North West Wales

Anglesey council's 'significant and encouraging' recovery

Anglesey council offices
Image caption Commissioners were appointed in March 2011 following a failure of political leadership

Improvements at troubled Anglesey council are significant and encouraging, say the Welsh government-appointed commissioners sent in to help run the authority.

They report that a "sea change" means it can move forward "beyond recovery".

Day-to-day running of the authority was handed back to the council in October last year as the role of the commissioners was scaled back.

Commissioners were appointed in 2011 after years of political infighting.

It is the commissioners' sixth progress report since they took over.

The report states that "all 10 corporate governance themes which are key to a a sustainable future for the authority are now either amber (generally acceptable) or green (meeting expectations), the most favourable positions since formal intervention began in March 2011".

There has also been "steady progress" made against the plan in place after Estyn's report on the island's education services last summer, and there is a "much improved" performance in children's services.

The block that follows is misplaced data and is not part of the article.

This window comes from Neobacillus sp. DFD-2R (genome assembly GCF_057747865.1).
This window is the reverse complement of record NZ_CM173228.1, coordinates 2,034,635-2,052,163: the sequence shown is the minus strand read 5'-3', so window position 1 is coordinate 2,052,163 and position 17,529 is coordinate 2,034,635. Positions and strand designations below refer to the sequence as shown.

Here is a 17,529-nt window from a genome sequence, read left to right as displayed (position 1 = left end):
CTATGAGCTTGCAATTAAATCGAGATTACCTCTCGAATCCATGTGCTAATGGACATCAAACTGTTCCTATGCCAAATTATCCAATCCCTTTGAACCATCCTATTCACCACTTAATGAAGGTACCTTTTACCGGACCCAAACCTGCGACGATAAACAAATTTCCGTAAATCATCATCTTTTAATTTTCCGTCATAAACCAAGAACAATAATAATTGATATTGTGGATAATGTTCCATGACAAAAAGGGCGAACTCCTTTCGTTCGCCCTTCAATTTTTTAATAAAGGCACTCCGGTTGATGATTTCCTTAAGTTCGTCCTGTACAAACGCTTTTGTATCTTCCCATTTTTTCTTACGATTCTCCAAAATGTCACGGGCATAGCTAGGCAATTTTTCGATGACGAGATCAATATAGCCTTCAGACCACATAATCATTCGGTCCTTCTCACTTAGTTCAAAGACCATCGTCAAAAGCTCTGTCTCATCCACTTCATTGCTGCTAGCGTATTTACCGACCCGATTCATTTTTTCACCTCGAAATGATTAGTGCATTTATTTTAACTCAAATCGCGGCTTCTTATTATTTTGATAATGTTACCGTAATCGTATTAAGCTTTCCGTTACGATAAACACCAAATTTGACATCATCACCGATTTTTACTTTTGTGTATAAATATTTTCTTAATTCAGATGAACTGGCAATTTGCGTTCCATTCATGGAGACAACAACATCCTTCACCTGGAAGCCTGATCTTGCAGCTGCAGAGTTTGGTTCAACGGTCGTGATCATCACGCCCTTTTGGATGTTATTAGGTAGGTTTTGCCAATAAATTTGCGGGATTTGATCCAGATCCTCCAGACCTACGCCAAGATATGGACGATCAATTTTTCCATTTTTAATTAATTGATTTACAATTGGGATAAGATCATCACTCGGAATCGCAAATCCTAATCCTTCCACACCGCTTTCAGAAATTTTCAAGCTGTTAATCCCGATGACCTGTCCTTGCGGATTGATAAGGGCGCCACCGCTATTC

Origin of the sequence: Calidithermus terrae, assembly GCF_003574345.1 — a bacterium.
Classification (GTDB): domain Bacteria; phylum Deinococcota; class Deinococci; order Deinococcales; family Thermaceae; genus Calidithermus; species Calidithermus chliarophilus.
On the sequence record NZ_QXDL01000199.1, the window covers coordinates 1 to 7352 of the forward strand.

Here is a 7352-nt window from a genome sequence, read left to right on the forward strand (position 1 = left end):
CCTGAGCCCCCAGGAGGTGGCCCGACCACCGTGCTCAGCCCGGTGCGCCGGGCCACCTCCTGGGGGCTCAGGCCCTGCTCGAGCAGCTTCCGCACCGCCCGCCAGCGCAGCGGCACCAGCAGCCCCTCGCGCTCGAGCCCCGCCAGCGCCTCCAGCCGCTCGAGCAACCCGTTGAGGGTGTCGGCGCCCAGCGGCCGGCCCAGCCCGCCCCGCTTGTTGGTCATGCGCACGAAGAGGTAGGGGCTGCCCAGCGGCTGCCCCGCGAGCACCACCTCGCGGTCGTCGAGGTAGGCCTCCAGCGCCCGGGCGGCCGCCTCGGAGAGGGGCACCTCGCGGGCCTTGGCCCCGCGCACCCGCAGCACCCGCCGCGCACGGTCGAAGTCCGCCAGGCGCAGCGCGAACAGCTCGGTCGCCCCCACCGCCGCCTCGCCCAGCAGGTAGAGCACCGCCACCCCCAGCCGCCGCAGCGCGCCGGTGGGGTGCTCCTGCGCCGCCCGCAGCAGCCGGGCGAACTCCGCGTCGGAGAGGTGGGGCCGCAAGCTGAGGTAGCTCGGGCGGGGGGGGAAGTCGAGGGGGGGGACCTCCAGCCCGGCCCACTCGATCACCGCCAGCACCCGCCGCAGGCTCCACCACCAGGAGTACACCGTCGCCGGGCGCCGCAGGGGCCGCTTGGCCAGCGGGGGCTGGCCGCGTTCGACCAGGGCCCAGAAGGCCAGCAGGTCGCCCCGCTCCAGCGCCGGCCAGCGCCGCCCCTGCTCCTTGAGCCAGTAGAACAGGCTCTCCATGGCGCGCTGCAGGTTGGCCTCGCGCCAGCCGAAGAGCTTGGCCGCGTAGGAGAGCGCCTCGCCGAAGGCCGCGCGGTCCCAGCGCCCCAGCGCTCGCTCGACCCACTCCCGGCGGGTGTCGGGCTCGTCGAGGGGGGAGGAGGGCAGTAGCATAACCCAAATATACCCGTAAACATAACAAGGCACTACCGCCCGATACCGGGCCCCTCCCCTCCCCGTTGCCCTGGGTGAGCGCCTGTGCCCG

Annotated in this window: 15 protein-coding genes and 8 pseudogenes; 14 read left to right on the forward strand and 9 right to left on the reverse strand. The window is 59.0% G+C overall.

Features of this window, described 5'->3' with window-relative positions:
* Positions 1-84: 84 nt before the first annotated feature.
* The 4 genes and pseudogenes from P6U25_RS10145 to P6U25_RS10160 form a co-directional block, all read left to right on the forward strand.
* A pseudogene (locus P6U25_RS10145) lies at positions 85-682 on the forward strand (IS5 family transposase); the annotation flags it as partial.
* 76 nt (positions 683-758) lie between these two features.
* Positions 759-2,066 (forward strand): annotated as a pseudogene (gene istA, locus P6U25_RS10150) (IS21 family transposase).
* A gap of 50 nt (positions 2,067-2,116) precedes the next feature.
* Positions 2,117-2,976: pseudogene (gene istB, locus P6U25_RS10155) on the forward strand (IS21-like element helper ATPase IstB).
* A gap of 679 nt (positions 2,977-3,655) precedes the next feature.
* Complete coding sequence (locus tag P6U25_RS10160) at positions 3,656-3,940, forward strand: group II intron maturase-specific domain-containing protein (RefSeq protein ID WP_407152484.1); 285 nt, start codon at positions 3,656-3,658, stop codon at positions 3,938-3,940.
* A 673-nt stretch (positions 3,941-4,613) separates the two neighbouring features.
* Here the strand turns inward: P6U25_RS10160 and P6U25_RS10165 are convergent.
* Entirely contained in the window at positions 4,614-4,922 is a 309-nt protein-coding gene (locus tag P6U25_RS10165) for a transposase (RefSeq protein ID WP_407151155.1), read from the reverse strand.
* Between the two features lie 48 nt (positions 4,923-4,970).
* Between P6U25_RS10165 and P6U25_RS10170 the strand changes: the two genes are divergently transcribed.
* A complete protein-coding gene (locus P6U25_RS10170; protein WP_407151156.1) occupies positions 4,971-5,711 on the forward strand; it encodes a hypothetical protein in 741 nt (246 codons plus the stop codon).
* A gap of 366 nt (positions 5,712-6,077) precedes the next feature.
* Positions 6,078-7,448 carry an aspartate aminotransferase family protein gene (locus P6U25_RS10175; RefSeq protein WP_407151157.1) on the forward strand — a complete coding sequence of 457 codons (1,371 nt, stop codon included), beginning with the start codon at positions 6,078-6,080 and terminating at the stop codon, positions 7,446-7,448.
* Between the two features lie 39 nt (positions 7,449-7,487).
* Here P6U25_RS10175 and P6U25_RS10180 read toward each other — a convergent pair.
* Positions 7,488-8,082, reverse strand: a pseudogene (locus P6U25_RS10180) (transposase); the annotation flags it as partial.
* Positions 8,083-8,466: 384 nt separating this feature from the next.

But elsewhere "wider transformational change" is needed to meet changes and reduce budgets, they added.

"These achievements and many more like them mean there is a growing sense of confidence that long-term sustainability is now a realistic prospect for Anglesey council," said Mick Giannasi, on behalf of the commissioners.

"Since the middle of December 2012, commissioners have sensed a real sea change in the level of confidence at both member and officer level that the council can move beyond recovery to deliver the commitment it has made to transform itself into a 'new Anglesey'," he said.

Local council elections will be held on the island in May and Mr Giannasi said says this along with how the council deals with key issues, such as setting the budget, "will be key to cementing our opinion that the council is sustainable in the long-term".

'Critical friends'

The council's chief executive Richard Parry Jones said there had been "substantial progress" in developing the transformation plan with the commissioners acting as "critical friends... providing valuable advice and support".

"We are committed to driving through progress, focusing on improved efficiency and prioritising the modernisation of key services whilst facing severe financial constraints," he added.

Council leader Bryan Owen said the latest report accurately reflected progress.

"I am glad they recognise the hard work put in by members and the current executive to restore the council to its current position.

"In the current economic climate, and with the elections to be held in May, what is most important is that we can all continue to work effectively with our partners to support local people and respond positively to the challenges Anglesey faces."

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